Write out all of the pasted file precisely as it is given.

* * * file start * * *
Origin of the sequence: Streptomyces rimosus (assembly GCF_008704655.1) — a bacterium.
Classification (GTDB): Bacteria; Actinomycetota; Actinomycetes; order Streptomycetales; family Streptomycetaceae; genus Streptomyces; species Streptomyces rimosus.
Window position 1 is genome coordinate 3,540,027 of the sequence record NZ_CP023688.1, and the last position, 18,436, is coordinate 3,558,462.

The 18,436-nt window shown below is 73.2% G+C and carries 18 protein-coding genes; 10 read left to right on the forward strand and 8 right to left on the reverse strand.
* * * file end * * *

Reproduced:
Origin of the sequence: Streptomyces rimosus (assembly GCF_008704655.1) — a bacterium.
Classification (GTDB): Bacteria; Actinomycetota; Actinomycetes; order Streptomycetales; family Streptomycetaceae; genus Streptomyces; species Streptomyces rimosus.
Window position 1 is genome coordinate 3,540,027 of the sequence record NZ_CP023688.1, and the last position, 18,436, is coordinate 3,558,462.

The 18,436-nt window shown below is 73.2% G+C and carries 18 protein-coding genes; 10 read left to right on the forward strand and 8 right to left on the reverse strand.